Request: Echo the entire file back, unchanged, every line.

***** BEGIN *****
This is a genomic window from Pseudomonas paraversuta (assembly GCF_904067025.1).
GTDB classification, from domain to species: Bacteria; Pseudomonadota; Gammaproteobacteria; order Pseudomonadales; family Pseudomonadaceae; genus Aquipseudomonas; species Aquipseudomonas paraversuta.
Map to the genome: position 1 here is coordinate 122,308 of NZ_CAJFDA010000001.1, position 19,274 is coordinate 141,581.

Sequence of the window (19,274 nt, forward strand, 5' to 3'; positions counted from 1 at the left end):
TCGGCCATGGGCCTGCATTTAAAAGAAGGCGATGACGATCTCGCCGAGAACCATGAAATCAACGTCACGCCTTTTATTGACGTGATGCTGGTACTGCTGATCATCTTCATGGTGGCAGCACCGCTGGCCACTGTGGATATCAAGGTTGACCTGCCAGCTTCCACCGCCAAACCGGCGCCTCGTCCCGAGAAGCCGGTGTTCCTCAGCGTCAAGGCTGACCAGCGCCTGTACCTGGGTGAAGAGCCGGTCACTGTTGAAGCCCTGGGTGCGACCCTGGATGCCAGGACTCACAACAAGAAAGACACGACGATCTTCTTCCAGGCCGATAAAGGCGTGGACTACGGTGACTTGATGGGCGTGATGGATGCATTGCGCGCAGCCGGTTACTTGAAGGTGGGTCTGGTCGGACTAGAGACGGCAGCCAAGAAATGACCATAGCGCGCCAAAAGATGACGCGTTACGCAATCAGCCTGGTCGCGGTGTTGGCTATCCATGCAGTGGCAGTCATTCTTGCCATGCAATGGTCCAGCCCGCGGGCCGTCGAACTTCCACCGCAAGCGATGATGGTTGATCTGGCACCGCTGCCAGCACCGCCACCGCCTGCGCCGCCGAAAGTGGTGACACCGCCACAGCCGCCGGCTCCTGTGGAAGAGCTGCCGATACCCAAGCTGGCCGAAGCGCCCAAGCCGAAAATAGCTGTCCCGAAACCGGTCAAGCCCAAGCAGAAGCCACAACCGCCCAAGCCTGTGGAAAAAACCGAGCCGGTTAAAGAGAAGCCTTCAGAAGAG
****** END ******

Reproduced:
This is a genomic window from Pseudomonas paraversuta (assembly GCF_904067025.1).
GTDB classification, from domain to species: Bacteria; Pseudomonadota; Gammaproteobacteria; order Pseudomonadales; family Pseudomonadaceae; genus Aquipseudomonas; species Aquipseudomonas paraversuta.
Map to the genome: position 1 here is coordinate 122,308 of NZ_CAJFDA010000001.1, position 19,274 is coordinate 141,581.

Sequence of the window (19,274 nt, forward strand, 5' to 3'; positions counted from 1 at the left end):
TCGGCCATGGGCCTGCATTTAAAAGAAGGCGATGACGATCTCGCCGAGAACCATGAAATCAACGTCACGCCTTTTATTGACGTGATGCTGGTACTGCTGATCATCTTCATGGTGGCAGCACCGCTGGCCACTGTGGATATCAAGGTTGACCTGCCAGCTTCCACCGCCAAACCGGCGCCTCGTCCCGAGAAGCCGGTGTTCCTCAGCGTCAAGGCTGACCAGCGCCTGTACCTGGGTGAAGAGCCGGTCACTGTTGAAGCCCTGGGTGCGACCCTGGATGCCAGGACTCACAACAAGAAAGACACGACGATCTTCTTCCAGGCCGATAAAGGCGTGGACTACGGTGACTTGATGGGCGTGATGGATGCATTGCGCGCAGCCGGTTACTTGAAGGTGGGTCTGGTCGGACTAGAGACGGCAGCCAAGAAATGACCATAGCGCGCCAAAAGATGACGCGTTACGCAATCAGCCTGGTCGCGGTGTTGGCTATCCATGCAGTGGCAGTCATTCTTGCCATGCAATGGTCCAGCCCGCGGGCCGTCGAACTTCCACCGCAAGCGATGATGGTTGATCTGGCACCGCTGCCAGCACCGCCACCGCCTGCGCCGCCGAAAGTGGTGACACCGCCACAGCCGCCGGCTCCTGTGGAAGAGCTGCCGATACCCAAGCTGGCCGAAGCGCCCAAGCCGAAAATAGCTGTCCCGAAACCGGTCAAGCCCAAGCAGAAGCCACAACCGCCCAAGCCTGTGGAAAAAACCGAGCCGGTTAAAGAGAAGCCTTCAGAAGAG